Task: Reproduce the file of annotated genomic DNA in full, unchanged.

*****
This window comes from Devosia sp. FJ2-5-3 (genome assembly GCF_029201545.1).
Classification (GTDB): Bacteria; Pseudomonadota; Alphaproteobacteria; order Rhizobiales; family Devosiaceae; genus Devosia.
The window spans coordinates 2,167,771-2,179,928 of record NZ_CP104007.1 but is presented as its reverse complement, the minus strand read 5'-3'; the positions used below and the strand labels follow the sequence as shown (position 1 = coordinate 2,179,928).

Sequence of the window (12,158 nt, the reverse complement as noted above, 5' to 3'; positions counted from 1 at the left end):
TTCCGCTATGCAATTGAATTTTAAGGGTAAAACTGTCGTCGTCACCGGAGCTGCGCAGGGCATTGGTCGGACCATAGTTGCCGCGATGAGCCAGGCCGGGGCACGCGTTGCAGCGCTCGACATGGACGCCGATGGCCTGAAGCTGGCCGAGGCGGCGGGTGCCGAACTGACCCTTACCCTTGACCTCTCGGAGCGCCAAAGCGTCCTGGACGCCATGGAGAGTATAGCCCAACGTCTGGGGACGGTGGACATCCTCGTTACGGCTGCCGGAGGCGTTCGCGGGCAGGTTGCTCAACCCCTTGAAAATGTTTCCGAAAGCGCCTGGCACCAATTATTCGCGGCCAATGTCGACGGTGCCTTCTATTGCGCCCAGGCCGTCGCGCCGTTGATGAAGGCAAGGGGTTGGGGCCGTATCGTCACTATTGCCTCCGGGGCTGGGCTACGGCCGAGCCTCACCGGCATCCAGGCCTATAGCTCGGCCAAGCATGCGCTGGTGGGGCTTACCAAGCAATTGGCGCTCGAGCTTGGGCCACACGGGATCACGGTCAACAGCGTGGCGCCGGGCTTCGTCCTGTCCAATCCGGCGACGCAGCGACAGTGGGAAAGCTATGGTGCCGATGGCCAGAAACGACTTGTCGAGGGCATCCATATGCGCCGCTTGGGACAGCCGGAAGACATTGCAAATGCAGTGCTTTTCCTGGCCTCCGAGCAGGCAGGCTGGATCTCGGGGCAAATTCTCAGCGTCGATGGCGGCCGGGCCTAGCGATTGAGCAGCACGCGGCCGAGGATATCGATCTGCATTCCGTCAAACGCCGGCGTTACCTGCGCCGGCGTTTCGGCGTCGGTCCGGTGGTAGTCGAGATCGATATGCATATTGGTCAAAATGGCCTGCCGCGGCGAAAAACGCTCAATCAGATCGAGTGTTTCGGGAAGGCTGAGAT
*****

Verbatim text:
This window comes from Devosia sp. FJ2-5-3 (genome assembly GCF_029201545.1).
Classification (GTDB): Bacteria; Pseudomonadota; Alphaproteobacteria; order Rhizobiales; family Devosiaceae; genus Devosia.
The window spans coordinates 2,167,771-2,179,928 of record NZ_CP104007.1 but is presented as its reverse complement, the minus strand read 5'-3'; the positions used below and the strand labels follow the sequence as shown (position 1 = coordinate 2,179,928).

Sequence of the window (12,158 nt, the reverse complement as noted above, 5' to 3'; positions counted from 1 at the left end):
TTCCGCTATGCAATTGAATTTTAAGGGTAAAACTGTCGTCGTCACCGGAGCTGCGCAGGGCATTGGTCGGACCATAGTTGCCGCGATGAGCCAGGCCGGGGCACGCGTTGCAGCGCTCGACATGGACGCCGATGGCCTGAAGCTGGCCGAGGCGGCGGGTGCCGAACTGACCCTTACCCTTGACCTCTCGGAGCGCCAAAGCGTCCTGGACGCCATGGAGAGTATAGCCCAACGTCTGGGGACGGTGGACATCCTCGTTACGGCTGCCGGAGGCGTTCGCGGGCAGGTTGCTCAACCCCTTGAAAATGTTTCCGAAAGCGCCTGGCACCAATTATTCGCGGCCAATGTCGACGGTGCCTTCTATTGCGCCCAGGCCGTCGCGCCGTTGATGAAGGCAAGGGGTTGGGGCCGTATCGTCACTATTGCCTCCGGGGCTGGGCTACGGCCGAGCCTCACCGGCATCCAGGCCTATAGCTCGGCCAAGCATGCGCTGGTGGGGCTTACCAAGCAATTGGCGCTCGAGCTTGGGCCACACGGGATCACGGTCAACAGCGTGGCGCCGGGCTTCGTCCTGTCCAATCCGGCGACGCAGCGACAGTGGGAAAGCTATGGTGCCGATGGCCAGAAACGACTTGTCGAGGGCATCCATATGCGCCGCTTGGGACAGCCGGAAGACATTGCAAATGCAGTGCTTTTCCTGGCCTCCGAGCAGGCAGGCTGGATCTCGGGGCAAATTCTCAGCGTCGATGGCGGCCGGGCCTAGCGATTGAGCAGCACGCGGCCGAGGATATCGATCTGCATTCCGTCAAACGCCGGCGTTACCTGCGCCGGCGTTTCGGCGTCGGTCCGGTGGTAGTCGAGATCGATATGCATATTGGTCAAAATGGCCTGCCGCGGCGAAAAACGCTCAATCAGATCGAGTGTTTCGGGAAGGCTGAGAT